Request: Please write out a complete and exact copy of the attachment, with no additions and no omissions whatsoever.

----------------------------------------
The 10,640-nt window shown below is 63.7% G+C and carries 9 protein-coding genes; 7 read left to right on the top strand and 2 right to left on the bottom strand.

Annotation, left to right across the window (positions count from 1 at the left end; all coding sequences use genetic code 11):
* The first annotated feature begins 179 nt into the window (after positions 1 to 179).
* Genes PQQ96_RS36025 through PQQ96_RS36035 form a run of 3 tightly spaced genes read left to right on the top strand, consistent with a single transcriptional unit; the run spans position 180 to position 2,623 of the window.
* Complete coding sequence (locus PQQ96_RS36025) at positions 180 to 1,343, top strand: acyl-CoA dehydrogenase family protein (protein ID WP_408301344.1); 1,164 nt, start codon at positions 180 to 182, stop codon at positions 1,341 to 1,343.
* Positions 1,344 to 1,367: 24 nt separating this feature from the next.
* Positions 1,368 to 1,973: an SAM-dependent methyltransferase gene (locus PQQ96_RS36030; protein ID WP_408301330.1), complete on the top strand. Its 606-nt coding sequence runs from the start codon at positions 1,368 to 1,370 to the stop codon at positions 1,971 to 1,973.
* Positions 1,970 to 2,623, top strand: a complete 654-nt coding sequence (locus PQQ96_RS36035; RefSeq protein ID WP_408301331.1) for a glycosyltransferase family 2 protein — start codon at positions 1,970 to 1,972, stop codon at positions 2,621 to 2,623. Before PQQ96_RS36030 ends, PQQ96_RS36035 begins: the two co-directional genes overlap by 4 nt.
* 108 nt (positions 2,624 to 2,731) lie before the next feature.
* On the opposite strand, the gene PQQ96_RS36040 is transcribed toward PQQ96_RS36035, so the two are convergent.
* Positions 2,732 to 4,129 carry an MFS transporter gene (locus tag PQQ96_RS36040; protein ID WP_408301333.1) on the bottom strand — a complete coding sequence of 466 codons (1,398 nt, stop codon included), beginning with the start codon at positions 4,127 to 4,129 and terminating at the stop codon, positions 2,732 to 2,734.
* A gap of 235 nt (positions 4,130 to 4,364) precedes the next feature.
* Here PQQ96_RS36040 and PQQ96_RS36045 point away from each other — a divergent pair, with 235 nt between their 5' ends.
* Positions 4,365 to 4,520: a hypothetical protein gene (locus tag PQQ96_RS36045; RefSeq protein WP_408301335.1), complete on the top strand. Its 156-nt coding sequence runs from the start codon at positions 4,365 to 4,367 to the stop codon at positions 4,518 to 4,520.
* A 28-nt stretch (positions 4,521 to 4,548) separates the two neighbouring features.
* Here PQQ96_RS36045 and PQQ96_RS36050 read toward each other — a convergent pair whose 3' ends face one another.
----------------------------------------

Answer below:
The 10,640-nt window shown below is 63.7% G+C and carries 9 protein-coding genes; 7 read left to right on the top strand and 2 right to left on the bottom strand.

Annotation, left to right across the window (positions count from 1 at the left end; all coding sequences use genetic code 11):
* The first annotated feature begins 179 nt into the window (after positions 1 to 179).
* Genes PQQ96_RS36025 through PQQ96_RS36035 form a run of 3 tightly spaced genes read left to right on the top strand, consistent with a single transcriptional unit; the run spans position 180 to position 2,623 of the window.
* Complete coding sequence (locus PQQ96_RS36025) at positions 180 to 1,343, top strand: acyl-CoA dehydrogenase family protein (protein ID WP_408301344.1); 1,164 nt, start codon at positions 180 to 182, stop codon at positions 1,341 to 1,343.
* Positions 1,344 to 1,367: 24 nt separating this feature from the next.
* Positions 1,368 to 1,973: an SAM-dependent methyltransferase gene (locus PQQ96_RS36030; protein ID WP_408301330.1), complete on the top strand. Its 606-nt coding sequence runs from the start codon at positions 1,368 to 1,370 to the stop codon at positions 1,971 to 1,973.
* Positions 1,970 to 2,623, top strand: a complete 654-nt coding sequence (locus PQQ96_RS36035; RefSeq protein ID WP_408301331.1) for a glycosyltransferase family 2 protein — start codon at positions 1,970 to 1,972, stop codon at positions 2,621 to 2,623. Before PQQ96_RS36030 ends, PQQ96_RS36035 begins: the two co-directional genes overlap by 4 nt.
* 108 nt (positions 2,624 to 2,731) lie before the next feature.
* On the opposite strand, the gene PQQ96_RS36040 is transcribed toward PQQ96_RS36035, so the two are convergent.
* Positions 2,732 to 4,129 carry an MFS transporter gene (locus tag PQQ96_RS36040; protein ID WP_408301333.1) on the bottom strand — a complete coding sequence of 466 codons (1,398 nt, stop codon included), beginning with the start codon at positions 4,127 to 4,129 and terminating at the stop codon, positions 2,732 to 2,734.
* A gap of 235 nt (positions 4,130 to 4,364) precedes the next feature.
* Here PQQ96_RS36040 and PQQ96_RS36045 point away from each other — a divergent pair, with 235 nt between their 5' ends.
* Positions 4,365 to 4,520: a hypothetical protein gene (locus tag PQQ96_RS36045; RefSeq protein WP_408301335.1), complete on the top strand. Its 156-nt coding sequence runs from the start codon at positions 4,365 to 4,367 to the stop codon at positions 4,518 to 4,520.
* A 28-nt stretch (positions 4,521 to 4,548) separates the two neighbouring features.
* Here PQQ96_RS36045 and PQQ96_RS36050 read toward each other — a convergent pair whose 3' ends face one another.